The social network was sued along with Facebook and Google (as the owner of YouTube) by the family of Jordanian citizen Nawras Alassaf, who was killed on 1 Jan 2017 in an Istanbul nightclub by Abdulkadir Masharipov, a terrorist who attacked the nightspot and murdered 39 people.

The plaintiffs allege that given that the terrorist organisation used these platforms to recruit members, issue terrorist threats and disseminate propaganda, create fear and intimidate the civilian population, the tech companies bear responsibility for instigating this attack.

In the opinion of the plaintiffs, the tech firms provided material support to the IS by providing the infrastructure and the services that enabled them to promote and carry out their terrorist activities and by not monitoring and proactively eliminating the terrorist content.

They are relying on the Anti-Terrorism Act (ATA) and the Justice Against Sponsors of Terrorism Act (JASTA), which permit victims of terrorism to file lawsuits for primary and secondary responsibility against any entity that aids in the commission of a terrorist act.

The high court justices will have to rule on whether, according to the ATA, the social platforms that host user content have helped in the commission of a terrorist act for allegedly failing to filter and eliminate content posted by terrorist organisations.

In yesterday’s hearing, Twitter attorney Seth Waxman focused his defence on the argument that not doing everything possible to comply with Twitter’s rules and policies prohibiting this kind of harmful content is not equivalent to “knowingly providing substantial assistance” to posters of violent content.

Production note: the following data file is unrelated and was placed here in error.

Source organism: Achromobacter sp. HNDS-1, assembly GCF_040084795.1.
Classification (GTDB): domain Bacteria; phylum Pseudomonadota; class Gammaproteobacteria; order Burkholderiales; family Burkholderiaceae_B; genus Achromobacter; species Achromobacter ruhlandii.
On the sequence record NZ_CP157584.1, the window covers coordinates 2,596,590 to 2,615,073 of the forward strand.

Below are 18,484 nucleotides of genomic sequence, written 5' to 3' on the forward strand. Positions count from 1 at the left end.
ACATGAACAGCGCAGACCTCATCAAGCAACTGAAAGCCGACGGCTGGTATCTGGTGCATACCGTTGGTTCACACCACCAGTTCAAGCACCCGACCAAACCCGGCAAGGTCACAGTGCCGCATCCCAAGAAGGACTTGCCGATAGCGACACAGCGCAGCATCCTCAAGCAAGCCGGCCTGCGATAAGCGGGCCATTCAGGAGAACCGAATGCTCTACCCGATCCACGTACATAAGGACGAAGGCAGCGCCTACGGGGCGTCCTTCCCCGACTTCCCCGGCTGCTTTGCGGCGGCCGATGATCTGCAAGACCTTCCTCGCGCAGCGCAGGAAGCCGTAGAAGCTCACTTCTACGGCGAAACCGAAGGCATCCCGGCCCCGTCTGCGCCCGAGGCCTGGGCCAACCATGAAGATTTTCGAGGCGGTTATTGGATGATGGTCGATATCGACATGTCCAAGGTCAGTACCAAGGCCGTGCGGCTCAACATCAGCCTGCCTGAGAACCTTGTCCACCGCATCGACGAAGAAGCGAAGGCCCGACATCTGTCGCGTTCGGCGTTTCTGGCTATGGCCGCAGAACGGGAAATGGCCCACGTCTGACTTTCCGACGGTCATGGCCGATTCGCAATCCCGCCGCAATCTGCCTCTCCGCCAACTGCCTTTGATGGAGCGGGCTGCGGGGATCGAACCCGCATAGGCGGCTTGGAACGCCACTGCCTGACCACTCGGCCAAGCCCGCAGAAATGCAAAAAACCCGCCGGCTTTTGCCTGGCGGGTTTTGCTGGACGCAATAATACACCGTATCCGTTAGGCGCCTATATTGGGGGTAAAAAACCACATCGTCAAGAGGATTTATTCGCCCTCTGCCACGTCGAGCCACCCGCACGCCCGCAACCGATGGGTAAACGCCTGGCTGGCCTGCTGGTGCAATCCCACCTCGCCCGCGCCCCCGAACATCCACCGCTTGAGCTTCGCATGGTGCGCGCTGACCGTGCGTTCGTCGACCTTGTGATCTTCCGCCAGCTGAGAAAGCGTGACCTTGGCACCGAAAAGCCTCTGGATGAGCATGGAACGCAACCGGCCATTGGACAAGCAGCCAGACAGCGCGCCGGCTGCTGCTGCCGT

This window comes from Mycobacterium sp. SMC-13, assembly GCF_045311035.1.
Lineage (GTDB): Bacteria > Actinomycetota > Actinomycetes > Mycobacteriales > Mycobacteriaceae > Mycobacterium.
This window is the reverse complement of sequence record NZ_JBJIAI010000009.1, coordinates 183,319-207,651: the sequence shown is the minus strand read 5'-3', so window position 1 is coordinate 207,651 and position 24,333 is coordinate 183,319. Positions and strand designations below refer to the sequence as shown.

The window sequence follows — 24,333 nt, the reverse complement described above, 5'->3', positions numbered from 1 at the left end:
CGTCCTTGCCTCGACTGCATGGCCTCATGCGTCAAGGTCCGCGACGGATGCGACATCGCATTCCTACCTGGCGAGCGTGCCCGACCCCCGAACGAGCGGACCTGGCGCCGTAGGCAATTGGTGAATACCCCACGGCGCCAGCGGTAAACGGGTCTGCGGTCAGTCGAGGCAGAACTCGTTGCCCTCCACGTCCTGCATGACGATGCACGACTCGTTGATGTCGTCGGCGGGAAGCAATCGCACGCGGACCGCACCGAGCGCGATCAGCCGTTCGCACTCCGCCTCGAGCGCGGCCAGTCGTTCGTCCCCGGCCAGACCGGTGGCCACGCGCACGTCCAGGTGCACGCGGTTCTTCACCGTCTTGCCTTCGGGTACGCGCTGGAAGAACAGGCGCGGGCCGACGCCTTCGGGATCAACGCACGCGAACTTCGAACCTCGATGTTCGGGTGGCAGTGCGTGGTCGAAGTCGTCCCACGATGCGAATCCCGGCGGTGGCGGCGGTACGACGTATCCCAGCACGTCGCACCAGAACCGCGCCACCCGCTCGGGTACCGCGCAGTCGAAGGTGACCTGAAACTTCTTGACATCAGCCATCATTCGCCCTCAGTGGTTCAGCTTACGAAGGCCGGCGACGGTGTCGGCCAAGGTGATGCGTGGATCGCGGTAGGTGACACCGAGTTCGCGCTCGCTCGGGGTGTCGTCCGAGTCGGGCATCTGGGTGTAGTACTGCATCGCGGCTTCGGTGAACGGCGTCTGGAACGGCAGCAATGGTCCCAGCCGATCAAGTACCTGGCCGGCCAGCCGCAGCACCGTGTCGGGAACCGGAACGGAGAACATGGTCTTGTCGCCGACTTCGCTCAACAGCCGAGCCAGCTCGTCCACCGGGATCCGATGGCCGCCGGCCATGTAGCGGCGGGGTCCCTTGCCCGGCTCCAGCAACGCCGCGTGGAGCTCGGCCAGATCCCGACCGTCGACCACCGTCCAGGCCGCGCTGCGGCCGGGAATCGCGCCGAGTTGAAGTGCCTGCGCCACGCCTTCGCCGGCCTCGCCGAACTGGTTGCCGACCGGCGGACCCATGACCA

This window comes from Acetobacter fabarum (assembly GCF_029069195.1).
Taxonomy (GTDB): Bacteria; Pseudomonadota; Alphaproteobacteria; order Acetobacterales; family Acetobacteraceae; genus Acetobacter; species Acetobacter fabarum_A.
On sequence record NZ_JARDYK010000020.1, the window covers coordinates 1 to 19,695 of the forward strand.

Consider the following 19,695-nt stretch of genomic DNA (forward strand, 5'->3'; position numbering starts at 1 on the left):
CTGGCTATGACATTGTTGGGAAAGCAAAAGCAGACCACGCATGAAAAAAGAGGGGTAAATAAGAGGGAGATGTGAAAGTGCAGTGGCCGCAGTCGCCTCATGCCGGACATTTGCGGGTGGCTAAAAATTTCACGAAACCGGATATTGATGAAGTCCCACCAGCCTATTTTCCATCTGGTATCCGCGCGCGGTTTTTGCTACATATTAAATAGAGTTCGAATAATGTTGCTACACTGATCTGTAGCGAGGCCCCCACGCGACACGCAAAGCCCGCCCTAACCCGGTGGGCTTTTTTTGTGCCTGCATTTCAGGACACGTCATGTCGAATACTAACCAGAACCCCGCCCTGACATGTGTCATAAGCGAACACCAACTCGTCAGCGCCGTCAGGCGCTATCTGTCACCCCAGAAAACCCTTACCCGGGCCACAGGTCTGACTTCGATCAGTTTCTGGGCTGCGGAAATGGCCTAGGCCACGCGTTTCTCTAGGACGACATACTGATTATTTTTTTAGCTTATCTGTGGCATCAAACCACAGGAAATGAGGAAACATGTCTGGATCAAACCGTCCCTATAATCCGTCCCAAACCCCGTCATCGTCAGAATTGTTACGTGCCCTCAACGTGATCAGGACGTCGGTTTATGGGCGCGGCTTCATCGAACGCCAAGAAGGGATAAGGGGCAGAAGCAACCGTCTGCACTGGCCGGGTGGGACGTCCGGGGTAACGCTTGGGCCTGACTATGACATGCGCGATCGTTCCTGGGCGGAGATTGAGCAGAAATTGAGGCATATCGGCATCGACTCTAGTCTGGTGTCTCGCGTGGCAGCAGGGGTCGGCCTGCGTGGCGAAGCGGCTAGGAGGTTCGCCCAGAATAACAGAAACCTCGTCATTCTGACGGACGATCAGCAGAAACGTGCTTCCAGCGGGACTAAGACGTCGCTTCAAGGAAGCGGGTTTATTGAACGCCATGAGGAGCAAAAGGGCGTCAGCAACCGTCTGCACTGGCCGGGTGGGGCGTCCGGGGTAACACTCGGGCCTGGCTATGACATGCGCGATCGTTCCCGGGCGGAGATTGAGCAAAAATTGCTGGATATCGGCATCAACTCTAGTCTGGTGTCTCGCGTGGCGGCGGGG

He said the plaintiffs had not claimed Twitter had provided “substantial assistance, much less knowing substantial assistance, to that attack or, for that matter, to any other attack,” going on to say it was undisputed that Twitter “had no intent to aid ISIS’s terrorist activities.”

“What we have here,” he said, “is an alleged failure to do more to ferret out violations of a clear and enforced policy against assisting or allowing any postings supporting terrorist organisations or activities,” but that did not amount to “aiding and abetting an act of international terrorism.”

If the Istanbul chief of police had come to Twitter saying they have been following three user accounts and these users seemed to be planning some kind of terrorist act and Twitter had not investigated it, in that case the firm would have assumed responsibility for whatever attack they might have carried out, he said.

The tech firm owned by magnate Elon Musk says the fact that the IS used the platform does not constitute knowing assistance, a stance shared by the Joe Biden administration.

Deputy solicitor general Edwin Kneedler, the government’s representative, said the firm cannot be considered responsible under the ATA because Congress has said this law is not broad enough to inhibit legitimate and important activities of companies, organisations and others.

But in the opinion of several of the high court’s magistrates, Twitter “knew all that” and “did nothing” about it, as progressive justice Elena Kagan said.

How can it be said Twitter did not provide substantial assistance, asked Kagan, adding that the social network is, in fact, providing service to people with the explicit knowledge those people are using the platform to promote terrorism.

As Nitsana Darshan-Leitner, an attorney for the Nawras Alassaf family, told reporters after the hearing, the suit seeks to end the “immunity of the social networks.”

“Every terror attack begins and ends on the social media. The social media have been immune for too many years. They felt that they’re untouchable, and therefore they allowed the terror organisations to use them as a tool that they never had before and cannot do without,” she said.